Last laugh for French and Saunders

Dawn French and Jennifer Saunders, Britain's greatest female comedy double act of the last three decades, are bringing their partnership to a close. Today JAMES RAMPTON talks to the funnywomen about the end of an era.

Dawn French and Jennifer Saunders, Britain's greatest female comedy double act of the last three decades, are bringing their partnership to a close. Today JAMES RAMPTON talks to the funnywomen about the end of an era.

AFTER 30 years together spent making the nation roar with laughter, they are finally calling a halt to their sketch-show.

Time to reach for the hankies.

But it's not all doom and gloom for the pair's legions of fans; Dawn and Jennifer are embarking on a nationwide farewell tour entitled “Still Alive 2008” which is coming to Ipswich's Regent theatre for two nights on March 28 and March 29.

They will be treating us to one last rattling good night out.

Dawn and Jennifer are feeling very emotional about the prospect of performing as a double act for the last time. When the curtain finally falls on this widely-loved duo, it promises to be a highly charged occasion. “I'm sure I'll be a blubbering wreck on the last night,” Dawn predicts.

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“But we felt the time was right to stop. We've got lots of other things we want to do together - we jointly run a production company and we will still write and act together. But as a double act, we wanted to quit while we were ahead.”

Jennifer chimes in that, “we'll never stop working together, but we're stopping the sketches - otherwise we'd end up just doing sketches about old people. We've done decades of stuff about young people, but I don't think we can still pretend to be Britney Spears!”

They are certainly living up to old showbiz maxim and leaving their armies of aficionados wanting more. The pair are still immensely popular and in polls are regularly voted the funniest women in the country. Thanks to their TV sketch show, which has run on the BBC for the 20 years (for the first time ever on March 10 all six series of French and Saunders will be released on DVD in a six disc box set) and individual hits such as The Vicar of Dibley and Absolutely Fabulous, they have long since acquired the status of national treasures.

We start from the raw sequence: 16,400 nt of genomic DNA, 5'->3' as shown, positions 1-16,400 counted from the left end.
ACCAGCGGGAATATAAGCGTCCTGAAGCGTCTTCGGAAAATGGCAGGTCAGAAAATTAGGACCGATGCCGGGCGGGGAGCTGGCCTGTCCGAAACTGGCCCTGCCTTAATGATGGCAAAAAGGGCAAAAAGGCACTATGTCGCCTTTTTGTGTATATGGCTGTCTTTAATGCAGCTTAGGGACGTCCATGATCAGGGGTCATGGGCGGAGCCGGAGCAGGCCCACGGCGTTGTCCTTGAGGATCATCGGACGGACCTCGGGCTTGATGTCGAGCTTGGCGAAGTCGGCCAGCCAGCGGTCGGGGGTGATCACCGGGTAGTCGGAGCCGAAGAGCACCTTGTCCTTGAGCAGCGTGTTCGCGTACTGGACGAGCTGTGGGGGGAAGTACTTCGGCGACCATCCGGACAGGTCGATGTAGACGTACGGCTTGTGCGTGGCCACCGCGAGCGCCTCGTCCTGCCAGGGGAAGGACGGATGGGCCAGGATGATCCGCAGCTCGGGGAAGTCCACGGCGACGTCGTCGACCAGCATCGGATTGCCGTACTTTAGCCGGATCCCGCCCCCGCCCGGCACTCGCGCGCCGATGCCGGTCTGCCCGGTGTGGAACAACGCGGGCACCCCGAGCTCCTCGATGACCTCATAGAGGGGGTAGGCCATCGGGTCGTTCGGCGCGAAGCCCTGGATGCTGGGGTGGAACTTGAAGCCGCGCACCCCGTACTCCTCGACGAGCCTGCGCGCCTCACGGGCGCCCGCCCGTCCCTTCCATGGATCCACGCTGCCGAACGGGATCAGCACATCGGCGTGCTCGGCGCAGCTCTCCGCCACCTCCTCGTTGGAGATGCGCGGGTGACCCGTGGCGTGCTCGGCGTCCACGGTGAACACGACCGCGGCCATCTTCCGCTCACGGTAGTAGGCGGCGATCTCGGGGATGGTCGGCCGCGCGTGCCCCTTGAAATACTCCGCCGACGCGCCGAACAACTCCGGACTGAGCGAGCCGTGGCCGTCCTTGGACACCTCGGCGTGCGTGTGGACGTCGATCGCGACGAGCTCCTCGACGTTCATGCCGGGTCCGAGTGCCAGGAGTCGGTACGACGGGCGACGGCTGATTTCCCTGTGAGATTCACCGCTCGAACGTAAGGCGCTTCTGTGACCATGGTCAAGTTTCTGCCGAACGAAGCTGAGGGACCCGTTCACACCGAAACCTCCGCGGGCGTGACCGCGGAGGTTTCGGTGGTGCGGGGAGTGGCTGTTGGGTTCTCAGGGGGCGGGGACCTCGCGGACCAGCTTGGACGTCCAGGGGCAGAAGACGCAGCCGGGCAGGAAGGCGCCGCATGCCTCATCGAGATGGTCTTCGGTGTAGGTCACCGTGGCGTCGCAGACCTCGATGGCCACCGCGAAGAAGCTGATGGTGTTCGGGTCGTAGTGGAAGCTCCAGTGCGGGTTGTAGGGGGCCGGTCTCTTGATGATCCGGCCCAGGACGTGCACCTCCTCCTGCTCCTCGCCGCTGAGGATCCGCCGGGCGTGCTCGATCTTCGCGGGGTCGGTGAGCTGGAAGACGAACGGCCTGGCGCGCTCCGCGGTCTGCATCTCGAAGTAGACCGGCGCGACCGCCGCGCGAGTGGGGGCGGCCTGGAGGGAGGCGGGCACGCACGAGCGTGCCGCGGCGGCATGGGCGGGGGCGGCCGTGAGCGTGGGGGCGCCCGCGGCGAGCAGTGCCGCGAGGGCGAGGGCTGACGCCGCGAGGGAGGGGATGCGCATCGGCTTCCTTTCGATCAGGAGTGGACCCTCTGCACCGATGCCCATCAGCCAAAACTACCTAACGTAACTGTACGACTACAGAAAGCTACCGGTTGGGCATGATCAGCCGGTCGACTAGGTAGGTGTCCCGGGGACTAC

Taking a break from their intensive rehearsals for the tour, Dawn and Jennifer are rare examples of comedians who are as entertaining off stage as on it. They are, by turns, warm, relaxed, intelligent and, above all, effortlessly funny and it is a real privilege to spend time with them. An hour in their company simply flies by on a cloud of unforced laughter.

Dawn, 50, explains why they were eager to take their show on the road for one last hurrah. “As this is the final time we're going to appear as French and Saunders, we thought we'd like to do it live. It's what we've always enjoyed most and it's how we started. Our telly work only came out of our stand-up. It seems like the right way to go out.”

Having collaborated since meeting as students at London's Central School of Speech and Drama in the 1970s, they can now almost read each other's minds - one frequently completes the other's thoughts. At this point, Jennifer chips in, underscoring the enormous thrill the pair still elicit from performing live. “You do get a great buzz - there is really nothing like it,” enthuses 49-year-old Jennifer, who is married to comic Adrian Edmondson and has three daughters.

“It's especially exciting because you know everyone there has actually paid to see you. If you're on a bill at a comedy club, people may not have come specifically to watch you, so you feel like you have to win them over and can get a bit hyper. When you're on tour, you don't have to behave in the same way - people have chosen to come to the theatre just to see you and they are very happy to be entertained by you and we absolutely love that.”